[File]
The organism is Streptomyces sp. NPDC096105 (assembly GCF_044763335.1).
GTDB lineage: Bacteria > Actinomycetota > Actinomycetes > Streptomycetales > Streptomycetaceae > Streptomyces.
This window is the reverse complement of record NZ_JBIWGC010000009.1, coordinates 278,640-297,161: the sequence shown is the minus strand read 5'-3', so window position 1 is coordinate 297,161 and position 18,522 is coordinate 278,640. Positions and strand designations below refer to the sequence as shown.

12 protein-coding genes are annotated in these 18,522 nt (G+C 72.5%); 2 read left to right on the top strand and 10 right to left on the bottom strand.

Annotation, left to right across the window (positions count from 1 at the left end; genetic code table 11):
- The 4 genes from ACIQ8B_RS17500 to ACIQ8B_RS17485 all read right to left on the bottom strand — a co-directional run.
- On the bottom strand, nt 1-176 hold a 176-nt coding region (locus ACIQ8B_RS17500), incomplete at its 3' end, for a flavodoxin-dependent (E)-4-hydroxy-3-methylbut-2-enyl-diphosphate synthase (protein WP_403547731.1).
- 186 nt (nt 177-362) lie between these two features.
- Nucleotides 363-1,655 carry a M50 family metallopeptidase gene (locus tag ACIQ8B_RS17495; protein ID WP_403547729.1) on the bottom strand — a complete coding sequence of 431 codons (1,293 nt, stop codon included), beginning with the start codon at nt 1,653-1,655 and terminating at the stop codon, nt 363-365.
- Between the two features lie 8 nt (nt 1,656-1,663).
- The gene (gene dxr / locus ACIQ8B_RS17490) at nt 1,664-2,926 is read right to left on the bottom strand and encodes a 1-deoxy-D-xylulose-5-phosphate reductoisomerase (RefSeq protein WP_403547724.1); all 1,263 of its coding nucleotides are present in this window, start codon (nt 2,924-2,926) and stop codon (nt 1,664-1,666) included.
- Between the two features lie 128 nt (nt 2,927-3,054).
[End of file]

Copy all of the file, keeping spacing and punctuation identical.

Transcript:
The organism is Streptomyces sp. NPDC096105 (assembly GCF_044763335.1).
GTDB lineage: Bacteria > Actinomycetota > Actinomycetes > Streptomycetales > Streptomycetaceae > Streptomyces.
This window is the reverse complement of record NZ_JBIWGC010000009.1, coordinates 278,640-297,161: the sequence shown is the minus strand read 5'-3', so window position 1 is coordinate 297,161 and position 18,522 is coordinate 278,640. Positions and strand designations below refer to the sequence as shown.

12 protein-coding genes are annotated in these 18,522 nt (G+C 72.5%); 2 read left to right on the top strand and 10 right to left on the bottom strand.

Annotation, left to right across the window (positions count from 1 at the left end; genetic code table 11):
- The 4 genes from ACIQ8B_RS17500 to ACIQ8B_RS17485 all read right to left on the bottom strand — a co-directional run.
- On the bottom strand, nt 1-176 hold a 176-nt coding region (locus ACIQ8B_RS17500), incomplete at its 3' end, for a flavodoxin-dependent (E)-4-hydroxy-3-methylbut-2-enyl-diphosphate synthase (protein WP_403547731.1).
- 186 nt (nt 177-362) lie between these two features.
- Nucleotides 363-1,655 carry a M50 family metallopeptidase gene (locus tag ACIQ8B_RS17495; protein ID WP_403547729.1) on the bottom strand — a complete coding sequence of 431 codons (1,293 nt, stop codon included), beginning with the start codon at nt 1,653-1,655 and terminating at the stop codon, nt 363-365.
- Between the two features lie 8 nt (nt 1,656-1,663).
- The gene (gene dxr / locus ACIQ8B_RS17490) at nt 1,664-2,926 is read right to left on the bottom strand and encodes a 1-deoxy-D-xylulose-5-phosphate reductoisomerase (RefSeq protein WP_403547724.1); all 1,263 of its coding nucleotides are present in this window, start codon (nt 2,924-2,926) and stop codon (nt 1,664-1,666) included.
- Between the two features lie 128 nt (nt 2,927-3,054).